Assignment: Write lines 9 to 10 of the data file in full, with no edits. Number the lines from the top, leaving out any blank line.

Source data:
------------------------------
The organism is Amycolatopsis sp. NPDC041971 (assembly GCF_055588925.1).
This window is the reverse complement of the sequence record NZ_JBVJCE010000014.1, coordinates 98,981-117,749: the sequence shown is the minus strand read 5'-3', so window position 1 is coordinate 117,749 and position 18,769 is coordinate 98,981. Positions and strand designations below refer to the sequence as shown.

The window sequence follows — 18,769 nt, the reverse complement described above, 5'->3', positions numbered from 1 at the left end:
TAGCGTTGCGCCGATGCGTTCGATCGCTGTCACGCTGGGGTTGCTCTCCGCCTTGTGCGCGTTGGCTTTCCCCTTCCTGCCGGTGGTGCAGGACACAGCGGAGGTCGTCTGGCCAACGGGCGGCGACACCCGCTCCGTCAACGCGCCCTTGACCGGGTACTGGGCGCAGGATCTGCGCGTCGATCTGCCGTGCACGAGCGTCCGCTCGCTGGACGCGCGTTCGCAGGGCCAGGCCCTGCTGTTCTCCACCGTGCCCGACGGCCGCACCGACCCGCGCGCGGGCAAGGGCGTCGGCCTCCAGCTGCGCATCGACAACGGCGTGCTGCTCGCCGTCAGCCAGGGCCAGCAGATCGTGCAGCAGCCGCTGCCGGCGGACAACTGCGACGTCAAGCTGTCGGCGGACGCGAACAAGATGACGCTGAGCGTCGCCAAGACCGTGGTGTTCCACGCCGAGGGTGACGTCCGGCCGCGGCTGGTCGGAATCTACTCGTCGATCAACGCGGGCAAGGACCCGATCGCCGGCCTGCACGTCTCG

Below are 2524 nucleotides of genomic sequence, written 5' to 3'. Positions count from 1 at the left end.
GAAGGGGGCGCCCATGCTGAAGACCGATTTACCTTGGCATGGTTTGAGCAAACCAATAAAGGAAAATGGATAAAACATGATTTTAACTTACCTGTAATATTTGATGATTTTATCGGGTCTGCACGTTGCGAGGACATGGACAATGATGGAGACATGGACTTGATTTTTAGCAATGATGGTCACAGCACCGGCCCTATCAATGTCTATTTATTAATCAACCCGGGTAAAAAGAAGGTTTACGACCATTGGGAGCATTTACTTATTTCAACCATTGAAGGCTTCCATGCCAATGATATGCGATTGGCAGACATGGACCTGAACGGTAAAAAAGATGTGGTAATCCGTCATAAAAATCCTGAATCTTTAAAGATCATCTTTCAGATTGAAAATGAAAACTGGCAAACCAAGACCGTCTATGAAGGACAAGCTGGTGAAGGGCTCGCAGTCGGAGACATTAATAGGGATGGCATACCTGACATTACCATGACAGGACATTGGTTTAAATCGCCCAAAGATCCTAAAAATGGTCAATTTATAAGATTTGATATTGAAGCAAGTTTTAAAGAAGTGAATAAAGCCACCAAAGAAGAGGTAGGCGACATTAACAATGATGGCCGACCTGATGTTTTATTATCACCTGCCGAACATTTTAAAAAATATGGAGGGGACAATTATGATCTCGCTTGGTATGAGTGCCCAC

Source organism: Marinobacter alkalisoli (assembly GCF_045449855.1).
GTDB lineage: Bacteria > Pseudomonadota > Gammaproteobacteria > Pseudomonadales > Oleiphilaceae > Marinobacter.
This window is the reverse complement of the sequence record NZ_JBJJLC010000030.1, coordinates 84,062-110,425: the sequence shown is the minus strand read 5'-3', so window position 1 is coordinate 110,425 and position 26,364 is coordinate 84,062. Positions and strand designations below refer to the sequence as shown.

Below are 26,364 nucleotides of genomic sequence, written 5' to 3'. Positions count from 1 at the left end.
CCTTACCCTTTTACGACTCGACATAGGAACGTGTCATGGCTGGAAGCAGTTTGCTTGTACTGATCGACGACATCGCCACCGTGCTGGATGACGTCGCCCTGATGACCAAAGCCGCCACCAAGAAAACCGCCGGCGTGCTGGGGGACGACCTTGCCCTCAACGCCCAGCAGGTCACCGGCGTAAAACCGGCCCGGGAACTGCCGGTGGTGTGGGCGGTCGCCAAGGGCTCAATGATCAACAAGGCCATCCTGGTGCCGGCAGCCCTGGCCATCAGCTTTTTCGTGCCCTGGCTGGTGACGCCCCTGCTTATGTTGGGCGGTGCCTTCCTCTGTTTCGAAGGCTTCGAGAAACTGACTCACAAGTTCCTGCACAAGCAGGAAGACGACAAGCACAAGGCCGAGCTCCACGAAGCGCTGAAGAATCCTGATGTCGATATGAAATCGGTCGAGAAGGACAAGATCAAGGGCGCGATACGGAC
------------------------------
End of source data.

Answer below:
This window is the reverse complement of the sequence record NZ_JBJJLC010000030.1, coordinates 84,062-110,425: the sequence shown is the minus strand read 5'-3', so window position 1 is coordinate 110,425 and position 26,364 is coordinate 84,062. Positions and strand designations below refer to the sequence as shown.

Below are 26,364 nucleotides of genomic sequence, written 5' to 3'. Positions count from 1 at the left end.